1. Chicago’s Bankruptcy Boom

Costly Chapter 13 bankruptcies have been spiking in black neighborhoods in and around Chicago. The cause? Mere traffic tickets. ProPublica investigates.

2. The Long Wait

121 men and women are in Illinois prisons for crimes they committed before 1978. At their age, they’re unlikely to reoffend. But they’re up against an opaque parole system. Injustice Watch explains.

3. My Dinner Party with Grant

What happens when Grant Achatz comes over to help you cook? Chicago magazine finds out.

4. Haki Madhubuti, the Book Publisher on the South Side

60 years ago, his mother made him check out Richard Wright’s Black Boy from the library. It was the beginning of a life in books. The New York Times profiles Third World Press, celebrating its 50th anniversary.

5. The Last Memorial Left to Shirley Ellen Lee, Who Was Loved Very Much

James Lee, a widower and single father, lost his only daughter to a house fire. He memorialized her with plaques around the city—and one still remains. Chicago magazine follows his tributes.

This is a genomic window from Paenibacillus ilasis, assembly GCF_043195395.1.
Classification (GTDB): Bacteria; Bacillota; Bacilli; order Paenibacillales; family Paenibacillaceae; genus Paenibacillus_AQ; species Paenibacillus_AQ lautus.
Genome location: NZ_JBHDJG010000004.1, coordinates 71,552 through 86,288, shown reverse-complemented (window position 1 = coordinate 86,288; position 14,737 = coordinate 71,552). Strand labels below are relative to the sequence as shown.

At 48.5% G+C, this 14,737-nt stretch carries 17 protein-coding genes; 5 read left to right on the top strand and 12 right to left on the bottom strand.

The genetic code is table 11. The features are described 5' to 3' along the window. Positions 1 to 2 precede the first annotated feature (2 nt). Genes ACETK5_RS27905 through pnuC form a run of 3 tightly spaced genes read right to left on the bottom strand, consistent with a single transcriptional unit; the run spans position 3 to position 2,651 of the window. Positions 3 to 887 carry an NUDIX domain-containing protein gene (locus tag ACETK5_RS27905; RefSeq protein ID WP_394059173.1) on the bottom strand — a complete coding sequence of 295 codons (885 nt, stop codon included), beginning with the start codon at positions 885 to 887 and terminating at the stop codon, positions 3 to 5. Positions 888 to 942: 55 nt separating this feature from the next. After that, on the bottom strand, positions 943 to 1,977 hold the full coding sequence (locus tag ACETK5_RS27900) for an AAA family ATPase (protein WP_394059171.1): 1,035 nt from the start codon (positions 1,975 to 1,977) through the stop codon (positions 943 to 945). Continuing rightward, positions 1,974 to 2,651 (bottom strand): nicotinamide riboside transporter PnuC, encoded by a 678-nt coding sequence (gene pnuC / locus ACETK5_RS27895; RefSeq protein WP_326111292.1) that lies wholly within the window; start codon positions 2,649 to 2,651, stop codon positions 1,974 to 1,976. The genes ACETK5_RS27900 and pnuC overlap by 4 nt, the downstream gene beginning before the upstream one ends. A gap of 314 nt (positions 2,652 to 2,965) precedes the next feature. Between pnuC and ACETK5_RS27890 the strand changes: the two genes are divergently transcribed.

6. Carlos Rosa’s Political Capital

The young alderman talks about his path to politics, the Democratic Socialists of America, and what happened with Daniel Biss. Jacobin sits down with him.

7. Forest Foresight: Who Created the Cook County Forest Preserves?

Dwight Perkins brought a passion for nature to his work as chief architect of CPS, and to his 15-year battle to set aside the area’s natural land. WBEZ tells his story.

8. How Bill Morrison Makes Magic with Found Footage

And what a find: 1,500 reels of film buried for 40 years in a swimming pool in the Yukon. The Reader speaks with Morrison about his career and new documentary.

9. You Think Your Health Insurance Costs Too Much. Try Being a Farmer.

Farm families can pay over $40k for plans—while the average net farm income in the state is $77k. Crain’s explores the problem.

10. The Last Woman to Win a Physics Nobel

Maria Goeppert Mayer was a seventh-generation academic who (literally) unpeeled the layers of the atomic nucleus—and the turning point came at the University of Chicago. Scientific American remembers “the Onion Madonna.”